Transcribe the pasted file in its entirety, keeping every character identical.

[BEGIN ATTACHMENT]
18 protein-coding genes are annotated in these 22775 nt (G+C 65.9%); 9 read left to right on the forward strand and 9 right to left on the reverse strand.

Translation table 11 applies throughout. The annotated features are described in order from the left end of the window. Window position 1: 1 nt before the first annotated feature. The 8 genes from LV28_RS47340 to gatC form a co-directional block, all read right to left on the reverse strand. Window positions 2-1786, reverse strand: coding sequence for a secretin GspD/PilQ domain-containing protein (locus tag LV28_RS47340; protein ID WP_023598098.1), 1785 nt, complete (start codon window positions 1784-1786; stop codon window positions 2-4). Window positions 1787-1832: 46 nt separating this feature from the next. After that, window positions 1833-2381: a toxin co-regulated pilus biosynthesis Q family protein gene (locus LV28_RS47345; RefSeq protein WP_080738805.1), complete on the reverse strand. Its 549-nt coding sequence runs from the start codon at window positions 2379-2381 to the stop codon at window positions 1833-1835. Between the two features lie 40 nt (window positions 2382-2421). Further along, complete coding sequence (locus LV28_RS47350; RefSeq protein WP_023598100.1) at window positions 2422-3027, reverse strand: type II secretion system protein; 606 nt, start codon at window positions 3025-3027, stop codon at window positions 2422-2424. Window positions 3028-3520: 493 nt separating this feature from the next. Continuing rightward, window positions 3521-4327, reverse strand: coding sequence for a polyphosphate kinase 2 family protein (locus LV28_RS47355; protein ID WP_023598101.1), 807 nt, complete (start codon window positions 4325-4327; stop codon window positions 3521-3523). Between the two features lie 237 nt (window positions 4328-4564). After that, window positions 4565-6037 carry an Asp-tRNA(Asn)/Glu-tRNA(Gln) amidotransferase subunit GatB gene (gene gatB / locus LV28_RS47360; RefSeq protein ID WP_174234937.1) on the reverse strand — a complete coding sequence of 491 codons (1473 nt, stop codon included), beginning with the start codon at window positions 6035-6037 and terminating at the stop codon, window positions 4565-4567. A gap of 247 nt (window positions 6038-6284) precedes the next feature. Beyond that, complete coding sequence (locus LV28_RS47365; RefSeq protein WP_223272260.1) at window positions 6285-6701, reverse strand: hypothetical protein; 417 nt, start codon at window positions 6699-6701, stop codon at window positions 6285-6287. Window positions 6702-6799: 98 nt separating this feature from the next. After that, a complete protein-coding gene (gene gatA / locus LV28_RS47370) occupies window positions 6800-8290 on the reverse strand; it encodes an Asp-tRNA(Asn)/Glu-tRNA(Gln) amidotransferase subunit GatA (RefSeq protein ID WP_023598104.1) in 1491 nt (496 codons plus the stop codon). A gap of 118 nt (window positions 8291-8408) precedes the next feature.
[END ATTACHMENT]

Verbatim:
18 protein-coding genes are annotated in these 22775 nt (G+C 65.9%); 9 read left to right on the forward strand and 9 right to left on the reverse strand.

Translation table 11 applies throughout. The annotated features are described in order from the left end of the window. Window position 1: 1 nt before the first annotated feature. The 8 genes from LV28_RS47340 to gatC form a co-directional block, all read right to left on the reverse strand. Window positions 2-1786, reverse strand: coding sequence for a secretin GspD/PilQ domain-containing protein (locus tag LV28_RS47340; protein ID WP_023598098.1), 1785 nt, complete (start codon window positions 1784-1786; stop codon window positions 2-4). Window positions 1787-1832: 46 nt separating this feature from the next. After that, window positions 1833-2381: a toxin co-regulated pilus biosynthesis Q family protein gene (locus LV28_RS47345; RefSeq protein WP_080738805.1), complete on the reverse strand. Its 549-nt coding sequence runs from the start codon at window positions 2379-2381 to the stop codon at window positions 1833-1835. Between the two features lie 40 nt (window positions 2382-2421). Further along, complete coding sequence (locus LV28_RS47350; RefSeq protein WP_023598100.1) at window positions 2422-3027, reverse strand: type II secretion system protein; 606 nt, start codon at window positions 3025-3027, stop codon at window positions 2422-2424. Window positions 3028-3520: 493 nt separating this feature from the next. Continuing rightward, window positions 3521-4327, reverse strand: coding sequence for a polyphosphate kinase 2 family protein (locus LV28_RS47355; protein ID WP_023598101.1), 807 nt, complete (start codon window positions 4325-4327; stop codon window positions 3521-3523). Between the two features lie 237 nt (window positions 4328-4564). After that, window positions 4565-6037 carry an Asp-tRNA(Asn)/Glu-tRNA(Gln) amidotransferase subunit GatB gene (gene gatB / locus LV28_RS47360; RefSeq protein ID WP_174234937.1) on the reverse strand — a complete coding sequence of 491 codons (1473 nt, stop codon included), beginning with the start codon at window positions 6035-6037 and terminating at the stop codon, window positions 4565-4567. A gap of 247 nt (window positions 6038-6284) precedes the next feature. Beyond that, complete coding sequence (locus LV28_RS47365; RefSeq protein WP_223272260.1) at window positions 6285-6701, reverse strand: hypothetical protein; 417 nt, start codon at window positions 6699-6701, stop codon at window positions 6285-6287. Window positions 6702-6799: 98 nt separating this feature from the next. After that, a complete protein-coding gene (gene gatA / locus LV28_RS47370) occupies window positions 6800-8290 on the reverse strand; it encodes an Asp-tRNA(Asn)/Glu-tRNA(Gln) amidotransferase subunit GatA (RefSeq protein ID WP_023598104.1) in 1491 nt (496 codons plus the stop codon). A gap of 118 nt (window positions 8291-8408) precedes the next feature.